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A festival for the senses

Cathedral of All Saints to present 'Vin de Choir: A Night of Song and Wine'

The Cathedral Choir of Men and Boys is made up of boys ages 7 to 14 singing soprano alongside professionals. The traditional group will be singing at a special fundraiser, Vin De Choir: A Night of Wine and Song, on Friday, April 19.

The Cathedral Choir of Men and Boys is made up of boys ages 7 to 14 singing soprano alongside professionals. The traditional group will be singing at a special fundraiser, Vin De Choir: A Night of Wine and Song, on Friday, April 19.

— Three months ago, Connor Chung’s musical performances were limited to singing in his shower. Today, the sixth grader from Glenmont performs to crowds of hundreds, and sometimes more.

“We thought about how it would be cool if he had an outlet to sing,” said James Chung, Connor’s father. “Then out of the blue we got an email from a Delmar parent suggesting that he might like this choir.”

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Submitted photo

Wyatt Krischner of The Cathedral Choir of Men and Boys.

Connor, 12, is one of 17 boys ranging from ages 7 to 14 in The Cathedral Choir of Men and Boys. The group sings the soprano alongside 12 professional men who contribute the alto, tenor and bass parts. For more than 140 years, the choir has been an integral part of The Cathedral of All Saints in Albany.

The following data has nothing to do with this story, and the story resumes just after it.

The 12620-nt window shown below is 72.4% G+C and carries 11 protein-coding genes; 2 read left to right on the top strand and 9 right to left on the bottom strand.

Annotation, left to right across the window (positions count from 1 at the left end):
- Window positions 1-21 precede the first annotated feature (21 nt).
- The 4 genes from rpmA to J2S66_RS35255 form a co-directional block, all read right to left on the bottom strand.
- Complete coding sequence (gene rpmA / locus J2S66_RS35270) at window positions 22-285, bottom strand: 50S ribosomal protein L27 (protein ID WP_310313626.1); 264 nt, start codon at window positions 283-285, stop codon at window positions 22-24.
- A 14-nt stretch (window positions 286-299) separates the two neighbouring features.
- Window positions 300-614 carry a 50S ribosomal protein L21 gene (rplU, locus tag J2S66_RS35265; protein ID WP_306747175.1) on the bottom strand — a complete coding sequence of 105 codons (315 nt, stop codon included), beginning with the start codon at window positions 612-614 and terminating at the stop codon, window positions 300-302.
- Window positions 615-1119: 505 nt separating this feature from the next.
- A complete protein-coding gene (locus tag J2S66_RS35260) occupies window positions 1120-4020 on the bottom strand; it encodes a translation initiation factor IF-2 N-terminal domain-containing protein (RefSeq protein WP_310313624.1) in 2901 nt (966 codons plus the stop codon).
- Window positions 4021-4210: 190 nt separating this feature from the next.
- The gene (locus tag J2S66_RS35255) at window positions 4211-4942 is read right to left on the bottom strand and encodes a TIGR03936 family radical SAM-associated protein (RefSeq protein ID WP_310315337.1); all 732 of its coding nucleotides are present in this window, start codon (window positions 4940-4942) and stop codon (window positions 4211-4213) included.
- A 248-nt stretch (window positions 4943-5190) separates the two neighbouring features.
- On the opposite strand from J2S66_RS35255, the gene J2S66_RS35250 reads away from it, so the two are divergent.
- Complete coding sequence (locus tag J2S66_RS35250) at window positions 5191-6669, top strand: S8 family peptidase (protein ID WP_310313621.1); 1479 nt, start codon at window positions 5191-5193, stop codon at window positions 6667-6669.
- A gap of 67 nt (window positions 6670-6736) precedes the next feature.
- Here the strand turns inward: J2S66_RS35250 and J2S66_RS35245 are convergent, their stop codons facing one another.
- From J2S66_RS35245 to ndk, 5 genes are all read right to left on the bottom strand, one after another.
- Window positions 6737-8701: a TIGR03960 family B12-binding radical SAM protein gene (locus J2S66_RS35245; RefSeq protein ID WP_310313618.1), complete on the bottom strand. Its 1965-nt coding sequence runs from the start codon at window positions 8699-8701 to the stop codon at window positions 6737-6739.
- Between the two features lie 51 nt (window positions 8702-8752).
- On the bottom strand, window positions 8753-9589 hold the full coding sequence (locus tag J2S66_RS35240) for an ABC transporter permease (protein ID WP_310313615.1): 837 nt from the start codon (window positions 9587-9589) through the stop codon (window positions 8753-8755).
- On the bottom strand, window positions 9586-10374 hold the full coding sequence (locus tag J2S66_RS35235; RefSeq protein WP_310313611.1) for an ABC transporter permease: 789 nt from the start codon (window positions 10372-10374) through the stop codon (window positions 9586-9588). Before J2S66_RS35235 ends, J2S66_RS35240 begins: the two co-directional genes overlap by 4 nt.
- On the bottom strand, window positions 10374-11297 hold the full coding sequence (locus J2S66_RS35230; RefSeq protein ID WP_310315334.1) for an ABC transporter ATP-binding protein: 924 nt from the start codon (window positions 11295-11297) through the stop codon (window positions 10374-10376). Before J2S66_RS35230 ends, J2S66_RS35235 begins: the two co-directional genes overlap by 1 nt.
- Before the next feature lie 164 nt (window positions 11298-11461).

Men and boy’s choirs date back to the Middle Ages when, boys were responsible for contributing a treble sound to church music, since women at that time were typically excluded from performing in church alongside men. It’s a tradition that has lived on in many English cathedrals.

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What a wonderful world — The Cathedral Choristers, Albany, NY

“Mixed choirs were unusual,” said Woodrow Bynum, musical director of The Cathedral Choir of Men and Boys. “In the City of Albany, there were at least six if not more choirs like this.”

The choristers come from all over the Capital District and from various backgrounds, faiths and cultures.

“The music and the singing experience is what unites them,” Bynum said.

The boys go through what Bynum calls a screening, which he was careful to distinguish from a high-stress Broadway audition.

“They need to be able to match pitch and demonstrate considerable musical aptitude,” he said. “They don’t necessarily have to show up perfectly trained reading music. It’s our job to teach them that.”

Once accepted, the boys are quickly introduced to the demanding world of professional music.

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